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In Matthew 5.44-45 we read these words, “But I tell you, love your enemies and pray for those who persecute you, that you may be children of your Father in heaven. He causes his sun to rise on the evil and the good, and sends rain on the righteous and the unrighteous. (cf. Luke 6.35)
A couple summers ago now, I spoke at a convention where at the end of one of the sessions, a participant asked the question, “What is it that prevents the present hegemony from simply being replaced by another hegemony when it is overthrown?”
I think this gets to the heart of one of the benefits of Jesus’ vision of revolution. Jesus’ vision is not one of hegemony. It is a world where there is no more domination, and no more subjugation, a world where every person has treated with the same indiscriminate egalitarianism that is expressed in the shining of the sun and the falling of the rain.
The question about replacing one hegemony with another is a serious and important one. The challenge with most revolutions is that the revolution’s “enemy” is framed as someone to be defeated and then subjugated as they had subjugated others. This approach doesn’t remove pyramids of oppression but simply replaces them with a different pyramid of oppression founded on a different set of values. And this is not the vision of the Jesus of the gospels.
Not only can we win liberation from oppression, but as we take power away from oppressors, we can also leave open the possibility for our oppressors to choose to change and join us in this liberation work. The goal, again, is that everyone gets to enjoy the sunshine and the rain: everyone.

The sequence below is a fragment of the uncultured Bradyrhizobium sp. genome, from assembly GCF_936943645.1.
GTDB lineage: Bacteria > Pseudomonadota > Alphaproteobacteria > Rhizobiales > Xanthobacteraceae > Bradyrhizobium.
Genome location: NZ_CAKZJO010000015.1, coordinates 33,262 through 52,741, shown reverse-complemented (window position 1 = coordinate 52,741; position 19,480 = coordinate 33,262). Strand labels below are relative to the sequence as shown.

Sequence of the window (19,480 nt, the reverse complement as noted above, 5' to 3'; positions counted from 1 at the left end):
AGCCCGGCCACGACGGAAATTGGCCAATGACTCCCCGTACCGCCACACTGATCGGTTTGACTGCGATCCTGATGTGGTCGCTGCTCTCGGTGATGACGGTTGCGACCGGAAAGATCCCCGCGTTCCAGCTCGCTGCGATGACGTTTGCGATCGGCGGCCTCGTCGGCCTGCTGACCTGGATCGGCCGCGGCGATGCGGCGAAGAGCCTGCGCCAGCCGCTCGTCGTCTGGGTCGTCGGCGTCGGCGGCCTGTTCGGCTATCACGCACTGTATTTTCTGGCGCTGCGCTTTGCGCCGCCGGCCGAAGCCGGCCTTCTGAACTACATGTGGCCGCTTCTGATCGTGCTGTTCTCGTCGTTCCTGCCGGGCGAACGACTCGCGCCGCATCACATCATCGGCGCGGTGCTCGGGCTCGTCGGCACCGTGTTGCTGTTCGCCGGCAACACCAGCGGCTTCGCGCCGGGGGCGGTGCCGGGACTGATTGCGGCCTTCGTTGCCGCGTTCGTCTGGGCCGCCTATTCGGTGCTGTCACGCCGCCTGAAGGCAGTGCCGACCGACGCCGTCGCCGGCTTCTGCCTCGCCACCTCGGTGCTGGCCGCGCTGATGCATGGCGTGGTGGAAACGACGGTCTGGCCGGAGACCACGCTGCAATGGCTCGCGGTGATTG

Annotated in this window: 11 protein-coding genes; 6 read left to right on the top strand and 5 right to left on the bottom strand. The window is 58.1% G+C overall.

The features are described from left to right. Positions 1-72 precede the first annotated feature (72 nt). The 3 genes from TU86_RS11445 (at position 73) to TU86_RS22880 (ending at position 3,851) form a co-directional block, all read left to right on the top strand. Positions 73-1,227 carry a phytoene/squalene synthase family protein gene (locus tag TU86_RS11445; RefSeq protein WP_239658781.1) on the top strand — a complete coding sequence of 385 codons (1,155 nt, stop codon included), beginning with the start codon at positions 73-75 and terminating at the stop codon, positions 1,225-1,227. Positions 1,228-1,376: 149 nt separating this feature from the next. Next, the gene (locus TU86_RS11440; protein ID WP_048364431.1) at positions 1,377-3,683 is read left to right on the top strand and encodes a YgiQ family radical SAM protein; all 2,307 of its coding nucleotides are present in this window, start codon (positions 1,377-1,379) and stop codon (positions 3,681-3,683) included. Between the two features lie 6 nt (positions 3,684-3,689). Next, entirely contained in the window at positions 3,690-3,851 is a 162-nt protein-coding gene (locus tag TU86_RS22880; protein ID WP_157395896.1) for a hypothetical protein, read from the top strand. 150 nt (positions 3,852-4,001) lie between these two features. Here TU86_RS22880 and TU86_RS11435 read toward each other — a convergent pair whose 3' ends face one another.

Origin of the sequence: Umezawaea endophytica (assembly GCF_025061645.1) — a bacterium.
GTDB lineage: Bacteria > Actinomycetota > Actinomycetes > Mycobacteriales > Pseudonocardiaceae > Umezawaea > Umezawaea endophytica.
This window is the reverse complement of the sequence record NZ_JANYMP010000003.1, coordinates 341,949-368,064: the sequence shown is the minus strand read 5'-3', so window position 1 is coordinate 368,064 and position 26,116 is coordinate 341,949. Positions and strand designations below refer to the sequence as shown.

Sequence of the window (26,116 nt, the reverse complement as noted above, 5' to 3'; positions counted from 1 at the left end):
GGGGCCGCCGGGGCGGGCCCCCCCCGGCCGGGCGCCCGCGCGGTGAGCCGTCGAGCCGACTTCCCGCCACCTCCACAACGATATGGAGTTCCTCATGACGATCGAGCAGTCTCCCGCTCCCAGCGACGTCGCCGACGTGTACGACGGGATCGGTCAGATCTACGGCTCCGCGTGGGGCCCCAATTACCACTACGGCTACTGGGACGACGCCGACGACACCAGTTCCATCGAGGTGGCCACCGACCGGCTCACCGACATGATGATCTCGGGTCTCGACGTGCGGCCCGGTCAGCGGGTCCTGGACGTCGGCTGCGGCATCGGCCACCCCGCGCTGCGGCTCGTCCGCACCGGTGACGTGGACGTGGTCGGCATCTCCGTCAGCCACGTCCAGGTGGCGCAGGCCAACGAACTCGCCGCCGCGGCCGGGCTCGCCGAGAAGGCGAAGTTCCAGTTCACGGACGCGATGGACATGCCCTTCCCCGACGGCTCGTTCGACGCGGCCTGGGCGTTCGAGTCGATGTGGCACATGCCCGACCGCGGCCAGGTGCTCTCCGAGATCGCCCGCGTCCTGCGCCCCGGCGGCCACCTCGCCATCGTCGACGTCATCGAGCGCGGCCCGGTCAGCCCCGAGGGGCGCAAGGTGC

Rather than seeking retributive justice against the revolution’s enemies, which too often grows out of an attempt to extract an eye-for-an-eye, Jesus’s enemy love is rooted in distributive, reparative, transformative, liberative justice, justice that frees all parties involved. I want to be clear. I do not read in the gospels a call for reconciliation with our enemies without reparations for the harm they have done. Yet this enemy love does includes reparations and reconciliation.
Enemy love requires us to see our enemies as human, too. The liberation of those who face oppression is a change of a different character than the changes the lie before oppressors, but change is possible for both.
I do want to say a word of caution though, about this teaching. Jesus was a poor Jewish teacher in first century Palestine and lived under Roman rule. He was not, as many of us are, a citizen of any of the most powerful nations in the world. To illustrate this difference, Howard Thurman once wrote, “Jesus was not a Roman citizen. He was not protected [like Paul] by the normal guarantees of citizenship—that quiet sense of security which comes from knowing that you belong and the general climate of confidence which it inspires. If a Roman soldier pushed Jesus into a ditch, he could not appeal to Caesar [as Paul did]; he would be just another Jew in the ditch . . . Unless one lives day by day without a sense of security, he cannot understand what worlds separated Jesus from Paul at this point.” (Jesus and the Disinherited, p. 33)
In Luke’s gospel, Jesus was not part of the Jewish wealthy elite. Jesus belonged to the community of the Jewish poor (Luke 2.24 cf. Leviticus 12.8). In this context, when Jesus spoke about loving one’s enemies, he was also not part of the wealthy Jewish elite telling the oppressed and poor Jewish craftsmen and rural farmers and workers they needed to love wealthy oppressors in spite of the hardship and injustice the elite had caused them.
First, Jesus was speaking to his fellow impoverished Jews, inspiring them with an approach that, rather than destroying their enemies, to not let go of the humanity of their enemies.